Viktor Horsting and Rolf Snoeren understand that a fashion designer's public image is nearly as important as the clothes that are created. Oftentimes referred to as "the Gilbert & George of fashion," the two present themselves as mirror images of each other: matching dark-rimmed glasses, closely trimmed dark hair, and a serious demeanor despite the humor in their shows. They performed a tap-dance finale with tuxedos, top hats, and canes to "Putting on the Ritz" and "Singin' in the Rain" for their spring/summer 2001 collection. Additionally, they used themselves as models for the launch of their fall/winter 2003-2004 men's wear collection, Monsieur, as they synchronized changes into looks depicting clichés of traditional men's wear.
Viktor & Rolf continue to push the boundaries of fashion in ready-to-wear by using the catwalk as a stage for performance art. Models were cast as walking shadows, for example, in their "Black Hole" collection (fall/winter 2001-2002) when they were covered head-totoe in black silhouettes and black makeup. Two years later (fall/winter 2003-2004) their models appeared as fair-skinned, red-haired clones of the actress Tilda Swinton.
Through their shows Viktor & Rolf try to bring fantasy, beauty, and magic back to fashion as they forge a path for the viewer to enter their dream. "For us," explains Rolf Snoeren, "it's always about escaping reality, so in that sense the clothes are meant to show beauty first. Beauty and hope. Because cynicism, you know, kills everything."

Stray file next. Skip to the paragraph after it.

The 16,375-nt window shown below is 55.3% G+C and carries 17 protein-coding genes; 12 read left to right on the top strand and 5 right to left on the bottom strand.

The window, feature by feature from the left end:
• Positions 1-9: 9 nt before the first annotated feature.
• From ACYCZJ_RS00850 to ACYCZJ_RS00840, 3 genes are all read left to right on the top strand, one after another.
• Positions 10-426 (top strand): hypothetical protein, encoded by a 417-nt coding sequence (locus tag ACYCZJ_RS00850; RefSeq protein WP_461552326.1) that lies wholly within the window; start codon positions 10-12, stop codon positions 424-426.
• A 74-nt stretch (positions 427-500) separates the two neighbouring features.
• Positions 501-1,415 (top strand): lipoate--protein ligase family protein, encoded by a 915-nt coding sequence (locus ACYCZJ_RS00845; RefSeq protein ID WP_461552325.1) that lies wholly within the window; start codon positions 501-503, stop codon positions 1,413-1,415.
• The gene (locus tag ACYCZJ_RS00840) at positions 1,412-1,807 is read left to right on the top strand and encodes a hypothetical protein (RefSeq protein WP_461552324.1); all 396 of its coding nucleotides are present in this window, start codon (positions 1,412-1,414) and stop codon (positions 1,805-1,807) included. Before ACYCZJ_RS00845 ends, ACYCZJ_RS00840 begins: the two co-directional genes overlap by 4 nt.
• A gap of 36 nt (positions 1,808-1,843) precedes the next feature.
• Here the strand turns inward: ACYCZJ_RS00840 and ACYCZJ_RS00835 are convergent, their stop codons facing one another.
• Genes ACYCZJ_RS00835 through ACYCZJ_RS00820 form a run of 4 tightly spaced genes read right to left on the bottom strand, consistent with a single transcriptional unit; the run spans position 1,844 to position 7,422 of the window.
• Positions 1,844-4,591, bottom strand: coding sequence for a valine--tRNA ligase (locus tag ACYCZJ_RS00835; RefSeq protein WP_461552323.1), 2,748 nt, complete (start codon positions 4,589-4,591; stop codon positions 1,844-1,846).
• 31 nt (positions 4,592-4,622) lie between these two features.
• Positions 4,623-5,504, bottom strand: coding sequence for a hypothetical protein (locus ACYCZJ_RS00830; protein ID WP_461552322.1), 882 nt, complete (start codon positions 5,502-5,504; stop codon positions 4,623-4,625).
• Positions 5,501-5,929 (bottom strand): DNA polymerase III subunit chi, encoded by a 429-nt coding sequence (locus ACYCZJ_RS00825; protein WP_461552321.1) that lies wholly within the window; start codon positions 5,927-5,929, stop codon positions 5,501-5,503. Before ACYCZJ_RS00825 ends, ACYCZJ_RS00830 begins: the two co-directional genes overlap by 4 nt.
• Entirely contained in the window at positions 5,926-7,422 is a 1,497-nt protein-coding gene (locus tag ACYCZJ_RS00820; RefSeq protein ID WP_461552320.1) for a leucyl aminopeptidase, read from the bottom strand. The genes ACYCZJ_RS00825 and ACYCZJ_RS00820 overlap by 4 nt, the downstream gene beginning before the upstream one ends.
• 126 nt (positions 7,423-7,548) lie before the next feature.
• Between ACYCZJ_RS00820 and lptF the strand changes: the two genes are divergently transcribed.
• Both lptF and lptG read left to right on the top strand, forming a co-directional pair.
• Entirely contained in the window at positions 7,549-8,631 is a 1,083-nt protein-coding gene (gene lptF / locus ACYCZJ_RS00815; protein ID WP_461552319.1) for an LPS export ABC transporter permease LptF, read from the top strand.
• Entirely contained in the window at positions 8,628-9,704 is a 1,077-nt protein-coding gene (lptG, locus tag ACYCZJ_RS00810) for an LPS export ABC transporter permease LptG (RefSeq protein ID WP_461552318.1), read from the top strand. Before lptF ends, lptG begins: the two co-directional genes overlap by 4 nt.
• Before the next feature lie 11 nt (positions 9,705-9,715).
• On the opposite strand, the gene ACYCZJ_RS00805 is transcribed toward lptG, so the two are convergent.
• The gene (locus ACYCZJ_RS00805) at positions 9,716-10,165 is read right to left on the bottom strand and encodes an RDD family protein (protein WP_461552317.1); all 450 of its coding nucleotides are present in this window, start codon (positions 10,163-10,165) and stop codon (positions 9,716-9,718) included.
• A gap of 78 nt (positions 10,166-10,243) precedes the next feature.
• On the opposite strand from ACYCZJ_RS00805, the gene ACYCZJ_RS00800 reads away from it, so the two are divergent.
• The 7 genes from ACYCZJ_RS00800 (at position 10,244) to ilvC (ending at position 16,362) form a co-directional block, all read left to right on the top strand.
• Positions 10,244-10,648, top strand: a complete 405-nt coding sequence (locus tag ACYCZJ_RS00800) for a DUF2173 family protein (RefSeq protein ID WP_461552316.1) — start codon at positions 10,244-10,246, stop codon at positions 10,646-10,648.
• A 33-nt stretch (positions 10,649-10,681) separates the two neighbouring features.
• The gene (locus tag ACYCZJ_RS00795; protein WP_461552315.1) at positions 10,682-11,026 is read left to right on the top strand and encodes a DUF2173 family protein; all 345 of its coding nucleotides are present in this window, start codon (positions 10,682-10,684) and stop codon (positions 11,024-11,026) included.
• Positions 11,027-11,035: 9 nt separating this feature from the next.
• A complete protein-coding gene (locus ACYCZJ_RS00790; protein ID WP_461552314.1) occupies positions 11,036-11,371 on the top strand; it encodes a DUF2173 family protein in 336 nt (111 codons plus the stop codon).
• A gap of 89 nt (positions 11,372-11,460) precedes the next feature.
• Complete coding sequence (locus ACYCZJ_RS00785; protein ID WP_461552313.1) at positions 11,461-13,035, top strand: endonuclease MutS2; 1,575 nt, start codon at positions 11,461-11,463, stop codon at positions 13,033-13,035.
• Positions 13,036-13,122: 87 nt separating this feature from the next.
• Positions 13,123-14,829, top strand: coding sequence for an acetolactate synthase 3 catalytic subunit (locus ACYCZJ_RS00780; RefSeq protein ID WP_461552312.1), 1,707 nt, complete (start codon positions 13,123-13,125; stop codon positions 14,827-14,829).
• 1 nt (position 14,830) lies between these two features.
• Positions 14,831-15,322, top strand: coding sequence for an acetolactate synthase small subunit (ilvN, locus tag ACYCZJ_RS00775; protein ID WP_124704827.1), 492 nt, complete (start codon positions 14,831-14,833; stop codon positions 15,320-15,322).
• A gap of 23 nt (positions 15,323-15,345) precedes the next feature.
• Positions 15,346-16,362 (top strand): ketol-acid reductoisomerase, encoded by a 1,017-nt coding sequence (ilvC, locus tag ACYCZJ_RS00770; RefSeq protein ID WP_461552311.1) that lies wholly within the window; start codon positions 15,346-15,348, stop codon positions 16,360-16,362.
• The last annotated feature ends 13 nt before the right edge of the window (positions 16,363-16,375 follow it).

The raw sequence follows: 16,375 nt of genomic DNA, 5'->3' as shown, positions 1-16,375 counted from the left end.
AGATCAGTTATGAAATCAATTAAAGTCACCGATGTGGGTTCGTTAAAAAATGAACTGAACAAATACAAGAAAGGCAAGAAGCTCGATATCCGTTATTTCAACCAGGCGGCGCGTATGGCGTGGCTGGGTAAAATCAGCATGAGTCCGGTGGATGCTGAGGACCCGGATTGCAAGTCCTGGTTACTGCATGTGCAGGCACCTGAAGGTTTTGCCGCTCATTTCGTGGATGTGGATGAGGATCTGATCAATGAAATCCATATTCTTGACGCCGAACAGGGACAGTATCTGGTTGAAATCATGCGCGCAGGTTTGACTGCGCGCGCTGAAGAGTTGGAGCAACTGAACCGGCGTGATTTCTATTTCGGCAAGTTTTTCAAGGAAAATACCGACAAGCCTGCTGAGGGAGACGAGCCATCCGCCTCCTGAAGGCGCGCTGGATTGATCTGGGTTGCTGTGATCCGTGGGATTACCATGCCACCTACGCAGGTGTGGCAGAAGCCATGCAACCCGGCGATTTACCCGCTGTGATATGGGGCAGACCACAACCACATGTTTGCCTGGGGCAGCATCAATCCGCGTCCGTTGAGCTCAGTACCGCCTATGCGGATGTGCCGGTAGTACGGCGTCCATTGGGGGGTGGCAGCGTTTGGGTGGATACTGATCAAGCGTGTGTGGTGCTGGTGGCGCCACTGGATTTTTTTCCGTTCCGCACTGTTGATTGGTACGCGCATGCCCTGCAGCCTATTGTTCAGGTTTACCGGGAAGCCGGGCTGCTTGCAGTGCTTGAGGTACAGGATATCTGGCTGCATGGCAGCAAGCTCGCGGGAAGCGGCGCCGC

See also Fashion Designer; Fashion Shows.
Alonso, Roman, and Lisa Eisner. "Double Dutch." New York Times (8 December 2002): 109. This in-depth interview reveals the personalities and fantasy worlds of Horsting and Snoeren.
Horsting, Viktor, and Artimo. Viktor & Rolf. Breda, Netherlands: Artimo Foundation, 1999. This artist's book covers Viktor & Rolf 's early work, 1993-1999.
Lowthorpe, Rebecca. "The Gilbert & George of Fashion." The Independent on Sunday (30 September 2001): 35-38.
Martin, Richard. "A Note: Art & Fashion, Viktor & Rolf." Fashion Theory: The Journal of Dress, Body & Culture 3 (1999). Martin analyzes Viktor & Rolf 's early works and emphasizes their importance in crossing the boundaries of fashion with art.
Spindler, Amy. Viktor & Rolf Haute Couture Book. Groningen, Netherlands: Groninger Museum, 2001. A retrospective exhibition catalog featuring the haute couture collections at the Groninger Museum.